Astonishing X-Men #10
In Astonishing X-Men #10, by Charles Soule, ACO, David Lorenzo, and Rachelle Rosenberg, the X-Men confront Proteus…but can they survive against his reality altering powers?
On their way to the walled off village of Fetter’s Hill, the town Proteus took over last issue, the X-Men’s Blackbird is attacked by dragons, forcing them to crash land and battle Proteus’s forces on the ground. Psylocke realizes that the foes they are fighting are psychic projections and the more of them they defeat, the weaker Proteus will become. They’re able to weaken him enough for the wall to drop, but Proteus is able to use his still-substantial power to get the upper hand. Proteus talks with X, the reincarnated Professor X, about their shared experiences on the astral plane and his dream and if X believes that most people are good. Proteus reveals his plan to X, telling him it will be the ultimate manifestation of his dream, if people are good and want it.
The art by ACO, Lorenzo, and Rosenberg makes this issue the best this book has been in a long time. ACO eschews a typical panel grid format for each page; in fact, most of the book is done double page spreads. Each page is a feast for the eyes, whether it be dragons attacking the Blackbird, the X-Men fighting a medieval army, or Proteus just floating around in psychedelic landscapes of manipulated reality. The level of detail on each page is insane. At one point, Proteus manifests a bunch of hands to grab the X-Men, but they aren’t cliche giant hands; oh no, these are literal bunches of hands. It’s weird and frightening and awesome and in the hands of another art team, it would look bad, but ACO and company make it look amazing. Another standout is a page where Proteus becomes a giant monster made out of the bricks of the town, his appearance changing in every panel. Plus, ACO makes Archangel’s wings look cooler than any artist has since Jerome Opeña on Uncanny X-Force.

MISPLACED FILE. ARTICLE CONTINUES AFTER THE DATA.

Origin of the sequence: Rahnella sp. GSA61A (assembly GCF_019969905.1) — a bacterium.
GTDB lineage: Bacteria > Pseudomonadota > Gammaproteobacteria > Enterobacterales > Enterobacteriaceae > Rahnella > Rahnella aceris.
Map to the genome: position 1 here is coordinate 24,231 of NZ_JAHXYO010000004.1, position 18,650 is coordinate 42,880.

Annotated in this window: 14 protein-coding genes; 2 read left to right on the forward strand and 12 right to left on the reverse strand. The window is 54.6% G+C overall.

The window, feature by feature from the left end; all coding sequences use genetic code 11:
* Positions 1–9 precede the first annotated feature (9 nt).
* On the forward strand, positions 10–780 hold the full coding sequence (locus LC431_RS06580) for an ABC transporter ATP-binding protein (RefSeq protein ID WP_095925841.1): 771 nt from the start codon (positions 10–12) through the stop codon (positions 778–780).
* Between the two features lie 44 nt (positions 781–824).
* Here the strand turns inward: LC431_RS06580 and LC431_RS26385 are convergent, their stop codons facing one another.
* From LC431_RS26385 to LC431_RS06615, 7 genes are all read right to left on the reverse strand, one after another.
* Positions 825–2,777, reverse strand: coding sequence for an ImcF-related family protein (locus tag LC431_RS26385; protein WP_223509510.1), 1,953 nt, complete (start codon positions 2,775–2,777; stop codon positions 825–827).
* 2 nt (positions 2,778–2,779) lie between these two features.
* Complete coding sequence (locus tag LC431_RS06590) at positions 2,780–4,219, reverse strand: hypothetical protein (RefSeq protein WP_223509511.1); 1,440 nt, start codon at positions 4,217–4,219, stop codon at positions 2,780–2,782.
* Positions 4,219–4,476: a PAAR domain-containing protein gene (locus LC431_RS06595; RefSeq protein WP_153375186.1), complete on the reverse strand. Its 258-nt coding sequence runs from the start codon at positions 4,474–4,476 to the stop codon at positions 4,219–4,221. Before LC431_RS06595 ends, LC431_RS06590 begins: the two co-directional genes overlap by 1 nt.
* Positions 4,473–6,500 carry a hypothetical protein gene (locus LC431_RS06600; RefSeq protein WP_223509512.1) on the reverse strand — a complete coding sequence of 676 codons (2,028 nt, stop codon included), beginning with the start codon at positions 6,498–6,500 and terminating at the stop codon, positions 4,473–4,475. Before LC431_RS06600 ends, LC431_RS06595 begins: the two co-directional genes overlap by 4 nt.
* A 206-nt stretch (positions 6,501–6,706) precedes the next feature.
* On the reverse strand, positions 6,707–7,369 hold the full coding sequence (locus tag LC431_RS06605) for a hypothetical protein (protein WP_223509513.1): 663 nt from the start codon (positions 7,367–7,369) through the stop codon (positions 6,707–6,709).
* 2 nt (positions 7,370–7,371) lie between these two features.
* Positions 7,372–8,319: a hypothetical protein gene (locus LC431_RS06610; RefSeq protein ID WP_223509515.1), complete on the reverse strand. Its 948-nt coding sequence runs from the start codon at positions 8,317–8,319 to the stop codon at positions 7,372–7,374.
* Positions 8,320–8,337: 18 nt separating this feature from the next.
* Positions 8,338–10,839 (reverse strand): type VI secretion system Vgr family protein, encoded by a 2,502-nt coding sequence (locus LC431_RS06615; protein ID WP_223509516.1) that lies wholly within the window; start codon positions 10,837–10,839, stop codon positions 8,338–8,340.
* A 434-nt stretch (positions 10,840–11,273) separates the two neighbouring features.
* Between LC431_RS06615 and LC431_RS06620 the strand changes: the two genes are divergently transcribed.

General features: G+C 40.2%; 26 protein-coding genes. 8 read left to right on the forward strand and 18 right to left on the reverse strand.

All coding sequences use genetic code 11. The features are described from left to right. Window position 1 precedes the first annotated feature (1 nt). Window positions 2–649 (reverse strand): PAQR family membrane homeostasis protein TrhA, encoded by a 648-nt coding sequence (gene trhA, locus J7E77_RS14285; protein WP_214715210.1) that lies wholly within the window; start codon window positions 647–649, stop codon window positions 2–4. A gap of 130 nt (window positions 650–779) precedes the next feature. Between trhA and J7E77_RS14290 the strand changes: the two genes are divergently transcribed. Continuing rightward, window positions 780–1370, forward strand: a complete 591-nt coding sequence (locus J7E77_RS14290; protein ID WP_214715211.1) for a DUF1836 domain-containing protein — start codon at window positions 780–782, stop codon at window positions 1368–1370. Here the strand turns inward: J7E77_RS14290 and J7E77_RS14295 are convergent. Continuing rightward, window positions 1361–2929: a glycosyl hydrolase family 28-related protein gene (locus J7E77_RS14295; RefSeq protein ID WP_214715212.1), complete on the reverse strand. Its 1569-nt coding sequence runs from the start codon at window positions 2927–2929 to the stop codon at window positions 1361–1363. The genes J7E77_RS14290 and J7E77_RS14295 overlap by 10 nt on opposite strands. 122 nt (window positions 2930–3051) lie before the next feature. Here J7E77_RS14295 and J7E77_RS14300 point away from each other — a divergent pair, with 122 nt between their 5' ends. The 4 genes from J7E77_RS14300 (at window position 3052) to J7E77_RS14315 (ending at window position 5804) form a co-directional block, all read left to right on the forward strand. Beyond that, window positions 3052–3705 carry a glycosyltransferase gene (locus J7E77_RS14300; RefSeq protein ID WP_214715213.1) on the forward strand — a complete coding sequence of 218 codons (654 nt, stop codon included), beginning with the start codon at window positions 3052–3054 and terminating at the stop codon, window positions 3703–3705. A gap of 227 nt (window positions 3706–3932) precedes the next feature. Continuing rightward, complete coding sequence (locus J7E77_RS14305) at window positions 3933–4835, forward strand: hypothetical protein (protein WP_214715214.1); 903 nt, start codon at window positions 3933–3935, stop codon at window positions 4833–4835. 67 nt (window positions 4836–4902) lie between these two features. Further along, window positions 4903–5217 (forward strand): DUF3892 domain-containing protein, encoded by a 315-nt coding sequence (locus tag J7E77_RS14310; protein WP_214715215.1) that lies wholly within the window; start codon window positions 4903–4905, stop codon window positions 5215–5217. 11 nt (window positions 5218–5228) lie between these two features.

Unfortunately, the story itself doesn’t live up to the art. It’s better than the last issue, but it’s still all rather cliche. Proteus’s plan seems a bit different, but it would still end with him in charge. His motives are interesting, at least, but it doesn’t really elevate anything. This book has always had intriguing things going on beneath the surface, but the problem is that what’s on the surface is so mediocre that the cool stuff doesn’t matter. Again, Soule doesn’t take advantage of the great characters he has in the book. It’s an action packed comic and the art is amazing, but it’s all sort of…empty. Every member of the cast is busy, but they aren’t really doing anything important. They’re just fighting. Luckily, it all looks so great that readers can get lost in the breathtaking visuals and ignore the extremely lackluster script and characterization.
There’s really nothing else that can said about the book. Saying this run of Astonishing X-Men has been a disappointment would be a huge understatement. On the rare occasion that the book is worth the $3.99 cover price, it’s because of the art, and that’s this issue’s main saving grace.This Proteus story has tried to be distinct, but has failed entirely. Proteus’s motives seem almost sympathetic, but that falls apart when contrasted with his actions. It probably would have been better if ACO, Lorenzo, and Rosenberg had been working on the book for this entire arc. The story wouldn’t have been any better, but the art would have covered up for the glaring flaws in the script. They have a perfect handle on Proteus and his powers and their action scenes are crisp, detailed, and easy to follow. Even if someone hasn’t been following the book, this is a still a great issue to pick up because the art is so brilliant. In fact, the best way to read this book is to just look at the pretty pictures and ignore Soule’s insipid, cliche script. If this was a fair world, Soule would be kicked off this book after this story ends and another, better writer would get the chance to work with some of the great artists that have been on this book. If this book was being judged solely on the art, it would be getting an A, but Soule’s scripting is so bad, it drives it down a few notches.